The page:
NYU School of Medicine
October 4, 2011
Estimating multiple haplotypes and their frequencies from next-generation sequencing data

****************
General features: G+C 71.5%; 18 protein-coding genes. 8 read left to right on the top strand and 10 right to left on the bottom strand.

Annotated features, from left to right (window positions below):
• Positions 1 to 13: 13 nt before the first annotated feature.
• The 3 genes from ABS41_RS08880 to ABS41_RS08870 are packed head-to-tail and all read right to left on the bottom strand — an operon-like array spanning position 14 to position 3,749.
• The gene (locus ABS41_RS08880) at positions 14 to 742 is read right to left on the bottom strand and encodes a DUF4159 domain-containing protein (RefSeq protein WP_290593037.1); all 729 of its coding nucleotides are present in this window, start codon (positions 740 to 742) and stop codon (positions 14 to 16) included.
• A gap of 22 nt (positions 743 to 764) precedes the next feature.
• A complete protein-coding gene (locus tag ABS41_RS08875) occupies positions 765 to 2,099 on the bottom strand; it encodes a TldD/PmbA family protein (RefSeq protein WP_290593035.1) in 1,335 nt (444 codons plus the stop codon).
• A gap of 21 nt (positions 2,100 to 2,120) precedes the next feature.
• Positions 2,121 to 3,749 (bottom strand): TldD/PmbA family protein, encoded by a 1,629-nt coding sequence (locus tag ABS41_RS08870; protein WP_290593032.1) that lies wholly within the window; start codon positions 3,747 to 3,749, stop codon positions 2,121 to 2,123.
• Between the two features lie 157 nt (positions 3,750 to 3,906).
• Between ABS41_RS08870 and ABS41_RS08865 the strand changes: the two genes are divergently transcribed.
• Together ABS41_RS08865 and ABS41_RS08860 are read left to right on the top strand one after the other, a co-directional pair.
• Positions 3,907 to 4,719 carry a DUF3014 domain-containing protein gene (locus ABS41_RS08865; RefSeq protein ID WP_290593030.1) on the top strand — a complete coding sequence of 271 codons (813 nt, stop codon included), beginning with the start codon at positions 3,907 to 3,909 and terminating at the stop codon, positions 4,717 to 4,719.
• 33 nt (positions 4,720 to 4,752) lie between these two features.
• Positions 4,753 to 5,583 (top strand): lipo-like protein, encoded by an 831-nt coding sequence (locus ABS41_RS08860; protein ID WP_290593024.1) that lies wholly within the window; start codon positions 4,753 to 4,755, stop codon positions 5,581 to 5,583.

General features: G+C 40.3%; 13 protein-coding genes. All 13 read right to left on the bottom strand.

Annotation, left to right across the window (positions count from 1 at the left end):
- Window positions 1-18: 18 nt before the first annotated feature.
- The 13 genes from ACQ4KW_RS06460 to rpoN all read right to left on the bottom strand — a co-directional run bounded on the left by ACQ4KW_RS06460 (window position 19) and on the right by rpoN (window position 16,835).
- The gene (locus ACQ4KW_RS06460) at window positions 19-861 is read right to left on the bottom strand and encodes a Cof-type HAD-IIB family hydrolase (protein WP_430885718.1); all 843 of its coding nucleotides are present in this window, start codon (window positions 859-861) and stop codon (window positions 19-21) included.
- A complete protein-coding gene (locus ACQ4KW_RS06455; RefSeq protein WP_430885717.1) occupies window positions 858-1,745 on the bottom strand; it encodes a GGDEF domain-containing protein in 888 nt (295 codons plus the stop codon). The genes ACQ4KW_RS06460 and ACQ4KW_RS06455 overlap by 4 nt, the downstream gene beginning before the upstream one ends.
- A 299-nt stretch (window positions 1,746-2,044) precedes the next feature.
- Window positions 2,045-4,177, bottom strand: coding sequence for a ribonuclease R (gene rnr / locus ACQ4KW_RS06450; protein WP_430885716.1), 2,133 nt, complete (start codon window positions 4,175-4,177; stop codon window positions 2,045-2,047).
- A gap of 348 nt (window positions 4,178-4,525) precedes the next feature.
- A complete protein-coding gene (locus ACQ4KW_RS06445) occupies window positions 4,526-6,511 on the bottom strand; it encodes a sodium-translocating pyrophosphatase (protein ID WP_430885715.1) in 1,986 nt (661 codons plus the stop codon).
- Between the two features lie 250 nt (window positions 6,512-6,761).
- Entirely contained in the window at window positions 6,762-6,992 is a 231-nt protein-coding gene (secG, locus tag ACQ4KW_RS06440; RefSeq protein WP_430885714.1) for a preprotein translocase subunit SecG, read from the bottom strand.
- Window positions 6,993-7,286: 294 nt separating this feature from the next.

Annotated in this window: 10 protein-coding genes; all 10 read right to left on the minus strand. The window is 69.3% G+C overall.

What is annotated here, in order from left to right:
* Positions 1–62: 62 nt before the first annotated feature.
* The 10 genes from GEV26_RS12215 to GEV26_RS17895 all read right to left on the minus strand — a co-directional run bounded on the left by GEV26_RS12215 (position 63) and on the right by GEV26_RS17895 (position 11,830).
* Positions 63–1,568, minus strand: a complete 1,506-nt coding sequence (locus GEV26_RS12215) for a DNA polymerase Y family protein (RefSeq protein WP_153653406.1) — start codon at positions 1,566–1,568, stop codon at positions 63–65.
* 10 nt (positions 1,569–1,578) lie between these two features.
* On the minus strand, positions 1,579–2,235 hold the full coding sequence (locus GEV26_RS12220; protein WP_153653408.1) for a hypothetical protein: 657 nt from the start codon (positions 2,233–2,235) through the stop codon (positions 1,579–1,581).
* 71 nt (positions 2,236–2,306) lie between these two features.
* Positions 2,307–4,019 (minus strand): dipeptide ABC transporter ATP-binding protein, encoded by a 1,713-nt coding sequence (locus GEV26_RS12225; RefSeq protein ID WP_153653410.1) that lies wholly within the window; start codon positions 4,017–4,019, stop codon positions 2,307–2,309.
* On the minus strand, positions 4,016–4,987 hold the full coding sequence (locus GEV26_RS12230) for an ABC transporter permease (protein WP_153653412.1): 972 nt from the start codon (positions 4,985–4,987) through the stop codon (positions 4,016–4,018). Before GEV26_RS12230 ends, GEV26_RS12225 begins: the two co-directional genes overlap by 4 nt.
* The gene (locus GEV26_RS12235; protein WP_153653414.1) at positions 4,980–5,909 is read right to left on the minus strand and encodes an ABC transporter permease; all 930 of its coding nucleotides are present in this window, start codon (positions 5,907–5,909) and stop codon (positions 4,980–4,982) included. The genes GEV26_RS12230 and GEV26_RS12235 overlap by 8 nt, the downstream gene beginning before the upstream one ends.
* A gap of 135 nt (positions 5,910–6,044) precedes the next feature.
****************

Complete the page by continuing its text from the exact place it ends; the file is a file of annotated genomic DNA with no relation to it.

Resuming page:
Next generation sequencing techniques allow for an in-depth examination of the variability of viral, bacterial and eukaryote nucleic acid sequences in heterogeneous samples. One of the drawbacks of these methods, however, is the shortness of the produced sequencing reads, which limits the ability to assign individual variants to (nearly) full-length haplotypes. Moreover, it is also hard to establish the total number of haplotypes and the frequencies at which they are present in the analyzed sample. To tackle these problems we present a statistical technique (OMNIPLOID) that bridges the short reads to produce minimal explaining haplotype set. The method is designed to estimate the frequencies of this set of haplotypes, which completely explain the present variants, by eï¬€ectively removing haplotypes with little support from the sequencing data. OMNIPLOID operates in the regularized maximum likelihood framework and is estimated using a majorization minimization (MM) algorithm, which provides for fast convergence, while exploiting algorithmic heuristics to efficiently handle large amounts of data.